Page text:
Sleep when you’re dead

This light at this time of year triggers my insomnia. The sudden shortening of the days doesn’t make me sleep longer and later, but instead it spirals me into a manic sleepless mess that no amount of sleeping pills can touch. Toss in a poorly timed cup of coffee and you have a recipe for a completely sleepless night.

Somewhere around 5 a.m., I resigned myself to the fact that I wasn’t going to sleep. I was keyed up and wanted was to run, but it was too dark to go to the park. I’m afraid of being alone in the park by myself when it’s dark because I might run into coyotes, rapists, or poison ivy. So I looked up the time of the sunrise (7:21 a.m.), grabbed some rice crackers and hummus to snack on, and listened to the newest episode of Radiolab while I waited for the sky to get light.

I started running again recently. I tried to run when I was going through chemo, but I had a hard time catching my breath (a side effect of the drugs and low red blood cells). At the time, I chalked it up to being out of shape. Denial is a powerful thing. But when I began to run a couple of weeks ago, all those problems had disappeared.

There’s something amazing about returning to strength after an illness or injury. I have an ambivalent relationship with my body most of the time. It’s hard to be happy with something that has so often let me down. But right now — when it’s doing something right — I feel warmly towards it, if not completely enamored.

On a side note, you should watch this video by Yuula (but not if you’re at work because there is much nakedness). I love the water. Whenever I’m happiest or most upset, I want to be in the water. When I was a kid, I would turn somersaults over and over in the lake until I lost all sense of direction. The water would break the light into little pieces I could almost grab and blur the outline of my body so I couldn’t tell where I ended and the rest of the world began.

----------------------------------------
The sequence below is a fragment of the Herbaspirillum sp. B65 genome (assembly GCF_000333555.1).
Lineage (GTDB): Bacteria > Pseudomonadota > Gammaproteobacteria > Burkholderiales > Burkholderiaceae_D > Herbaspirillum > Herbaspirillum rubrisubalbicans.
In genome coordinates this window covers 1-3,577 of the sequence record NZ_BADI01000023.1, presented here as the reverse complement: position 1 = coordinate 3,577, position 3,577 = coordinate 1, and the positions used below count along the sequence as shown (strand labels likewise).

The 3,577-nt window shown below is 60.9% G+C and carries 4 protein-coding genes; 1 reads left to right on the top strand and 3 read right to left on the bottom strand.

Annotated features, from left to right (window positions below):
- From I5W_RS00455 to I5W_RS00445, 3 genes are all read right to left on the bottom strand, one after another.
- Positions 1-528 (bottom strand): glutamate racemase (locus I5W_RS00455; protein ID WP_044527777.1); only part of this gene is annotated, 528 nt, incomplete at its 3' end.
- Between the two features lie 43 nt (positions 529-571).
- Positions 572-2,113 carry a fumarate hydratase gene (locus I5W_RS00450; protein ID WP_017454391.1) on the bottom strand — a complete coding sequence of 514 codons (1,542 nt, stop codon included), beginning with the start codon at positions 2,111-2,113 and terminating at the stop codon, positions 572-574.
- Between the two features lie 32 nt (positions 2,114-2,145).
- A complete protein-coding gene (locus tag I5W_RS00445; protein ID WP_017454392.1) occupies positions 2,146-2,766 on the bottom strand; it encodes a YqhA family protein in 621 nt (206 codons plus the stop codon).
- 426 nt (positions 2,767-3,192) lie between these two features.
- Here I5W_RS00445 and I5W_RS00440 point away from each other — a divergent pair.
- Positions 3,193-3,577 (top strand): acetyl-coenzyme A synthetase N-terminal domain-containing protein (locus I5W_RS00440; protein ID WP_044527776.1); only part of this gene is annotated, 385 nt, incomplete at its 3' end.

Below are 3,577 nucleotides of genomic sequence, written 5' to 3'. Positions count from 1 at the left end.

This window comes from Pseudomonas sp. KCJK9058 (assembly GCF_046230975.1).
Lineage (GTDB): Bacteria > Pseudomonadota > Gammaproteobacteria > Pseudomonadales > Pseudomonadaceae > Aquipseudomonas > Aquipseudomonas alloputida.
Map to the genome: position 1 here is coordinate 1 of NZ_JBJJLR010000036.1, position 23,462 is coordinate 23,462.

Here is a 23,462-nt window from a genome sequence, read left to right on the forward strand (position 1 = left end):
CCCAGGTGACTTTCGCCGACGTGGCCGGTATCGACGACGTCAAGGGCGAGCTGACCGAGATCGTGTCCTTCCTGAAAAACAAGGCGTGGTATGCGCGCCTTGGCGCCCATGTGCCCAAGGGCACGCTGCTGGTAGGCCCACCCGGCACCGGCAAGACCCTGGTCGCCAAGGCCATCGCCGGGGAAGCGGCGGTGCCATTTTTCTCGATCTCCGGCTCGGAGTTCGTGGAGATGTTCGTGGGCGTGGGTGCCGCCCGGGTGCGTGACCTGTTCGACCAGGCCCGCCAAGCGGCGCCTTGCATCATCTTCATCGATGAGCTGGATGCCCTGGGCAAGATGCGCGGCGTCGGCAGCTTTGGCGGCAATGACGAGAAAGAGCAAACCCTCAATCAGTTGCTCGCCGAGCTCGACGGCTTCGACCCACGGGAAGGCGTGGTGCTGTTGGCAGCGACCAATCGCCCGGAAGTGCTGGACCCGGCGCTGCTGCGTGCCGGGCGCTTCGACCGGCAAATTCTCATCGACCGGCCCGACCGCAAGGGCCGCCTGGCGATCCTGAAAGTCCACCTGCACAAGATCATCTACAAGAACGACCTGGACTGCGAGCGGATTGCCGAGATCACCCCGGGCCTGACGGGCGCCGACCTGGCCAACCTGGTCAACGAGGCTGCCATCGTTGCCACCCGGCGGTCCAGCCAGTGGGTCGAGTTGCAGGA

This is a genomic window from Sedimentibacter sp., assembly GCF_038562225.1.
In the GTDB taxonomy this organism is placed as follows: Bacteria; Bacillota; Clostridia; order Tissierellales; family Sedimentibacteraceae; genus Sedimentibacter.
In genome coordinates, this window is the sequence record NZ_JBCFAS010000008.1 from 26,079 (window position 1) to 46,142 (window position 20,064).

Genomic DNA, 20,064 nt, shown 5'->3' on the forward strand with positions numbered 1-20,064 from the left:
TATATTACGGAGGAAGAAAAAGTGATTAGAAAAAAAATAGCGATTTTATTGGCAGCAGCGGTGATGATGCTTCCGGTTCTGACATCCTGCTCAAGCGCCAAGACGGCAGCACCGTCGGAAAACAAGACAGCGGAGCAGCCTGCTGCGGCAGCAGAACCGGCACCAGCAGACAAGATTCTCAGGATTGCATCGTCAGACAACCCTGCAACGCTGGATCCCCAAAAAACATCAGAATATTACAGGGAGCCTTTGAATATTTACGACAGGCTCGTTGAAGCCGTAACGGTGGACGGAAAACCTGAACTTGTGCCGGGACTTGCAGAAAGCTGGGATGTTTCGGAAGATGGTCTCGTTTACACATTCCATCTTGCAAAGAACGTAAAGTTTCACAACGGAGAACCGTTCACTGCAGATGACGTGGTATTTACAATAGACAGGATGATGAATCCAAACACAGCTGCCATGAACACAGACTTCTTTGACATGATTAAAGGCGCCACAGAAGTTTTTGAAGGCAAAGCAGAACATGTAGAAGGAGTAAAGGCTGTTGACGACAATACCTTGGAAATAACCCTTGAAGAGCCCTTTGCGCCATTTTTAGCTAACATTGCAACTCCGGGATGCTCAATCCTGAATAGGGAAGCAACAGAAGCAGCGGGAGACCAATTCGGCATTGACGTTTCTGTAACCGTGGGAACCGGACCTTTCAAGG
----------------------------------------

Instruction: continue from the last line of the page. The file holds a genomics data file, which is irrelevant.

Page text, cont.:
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About Alicia Louise

I'm a writer, editor, fact checker, storyteller, events organizer, chronically busy yet endlessly lazy, mildly neurotic (though I keep the neuroses well-hidden, one hopes) 32-year-old with recurrent ovarian cancer. I like people and good writing and straight talk. I have a hard time feeling sorry for people, including myself, but the people that I love, I love passionately; one may even say creepily. I try to keep that mostly to myself. I'd like to be charming, but I'm usually just a mess. I'm like a gull slamming into your windshield.
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One Response to Sleep when you’re dead

  1. andrea says:

    Thanks so much for the introduction of Adam & the Amethysts to my world! How did I survive all these years without them in my life? Great video!

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